This preview shows pages 1–3. Sign up to view the full content.
This preview has intentionally blurred sections. Sign up to view the full version.View Full Document
Unformatted text preview: Jon Alquist ENGL 015 Eric Otto 5 October 2006 The Music of the Vietnam Era Throughout time, music has served many purposes. Music is created not only to entertain people, but also to spread personal opinions and ideas for everyone to hear. Music is everywhere: at home, in vehicles, and even in the work place. From bands with huge numbers of followers, to the man standing on the corner waiting for a kind passerby to toss a little change into his case, all musicians write music to spread their thoughts. Whether these thoughts are of peace and love, or blood soaked fields with Satan eating dead people, musical artists always seem to put them together to form songs. The Vietnam War and other major world events have helped to change the meaning of music forever. Music during the 1960s Vietnam War era used musical creativity to create and support social movements and change how people voiced their opinions about violence, peace, and love. While the troops were still in Vietnam, many people believed the lies that politicians used to justify the war. As these troops started to come home, the truth slowly revealed itself. Not only did people realize that the United States was in the war for the wrong reasons, but also that the government knew there was almost no chance of success in the conflict. These realizations led to mass criticism of the war and U.S foreign policy. Music during this era served as a rallying cry and a cause for action (Anderson). Protest music one of the most common forms of voicing protest during this time period. The radio enabled protest to reach everyone in the nation and allowed the voices of many people such as Jim Morrison, Janis Joplin, and Bob Dylan to Alquist spread the word of peace and protest the war. Thus began the so called hippy movement. This music turned nearly the entire country against the governments decision to send troops to...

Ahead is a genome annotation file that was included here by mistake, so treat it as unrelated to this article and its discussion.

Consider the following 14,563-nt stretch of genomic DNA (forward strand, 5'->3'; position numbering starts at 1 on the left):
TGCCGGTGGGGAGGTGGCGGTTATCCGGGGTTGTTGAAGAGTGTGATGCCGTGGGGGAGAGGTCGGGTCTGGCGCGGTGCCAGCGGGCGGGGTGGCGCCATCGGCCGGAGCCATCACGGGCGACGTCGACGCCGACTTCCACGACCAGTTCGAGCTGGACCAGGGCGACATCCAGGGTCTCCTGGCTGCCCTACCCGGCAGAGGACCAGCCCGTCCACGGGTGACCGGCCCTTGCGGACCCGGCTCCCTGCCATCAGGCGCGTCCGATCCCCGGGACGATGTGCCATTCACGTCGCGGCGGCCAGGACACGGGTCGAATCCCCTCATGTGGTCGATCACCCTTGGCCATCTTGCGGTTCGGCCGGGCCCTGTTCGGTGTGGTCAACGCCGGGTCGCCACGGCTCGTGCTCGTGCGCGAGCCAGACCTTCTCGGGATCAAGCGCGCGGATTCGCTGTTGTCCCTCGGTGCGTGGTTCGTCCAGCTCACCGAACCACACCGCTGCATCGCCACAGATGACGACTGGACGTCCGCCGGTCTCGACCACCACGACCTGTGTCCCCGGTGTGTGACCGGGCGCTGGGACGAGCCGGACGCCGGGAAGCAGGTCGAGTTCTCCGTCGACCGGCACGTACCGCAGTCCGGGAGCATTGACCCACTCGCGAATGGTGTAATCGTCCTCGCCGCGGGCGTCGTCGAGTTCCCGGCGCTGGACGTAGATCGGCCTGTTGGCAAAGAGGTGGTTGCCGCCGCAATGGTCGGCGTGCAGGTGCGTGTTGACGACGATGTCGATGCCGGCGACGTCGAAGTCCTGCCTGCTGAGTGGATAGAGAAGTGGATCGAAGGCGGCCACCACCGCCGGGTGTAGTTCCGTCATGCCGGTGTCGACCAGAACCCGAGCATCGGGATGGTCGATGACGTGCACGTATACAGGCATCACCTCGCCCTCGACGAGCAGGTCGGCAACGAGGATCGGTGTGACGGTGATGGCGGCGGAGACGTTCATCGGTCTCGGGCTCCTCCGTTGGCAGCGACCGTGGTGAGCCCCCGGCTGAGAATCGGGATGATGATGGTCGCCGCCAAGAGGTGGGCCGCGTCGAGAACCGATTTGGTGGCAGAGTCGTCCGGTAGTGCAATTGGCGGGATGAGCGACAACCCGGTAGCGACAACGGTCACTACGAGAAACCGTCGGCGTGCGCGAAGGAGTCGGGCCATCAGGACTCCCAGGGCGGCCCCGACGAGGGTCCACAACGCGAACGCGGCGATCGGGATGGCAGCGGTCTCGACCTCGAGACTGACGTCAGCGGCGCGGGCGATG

View Full Document
- Fall '07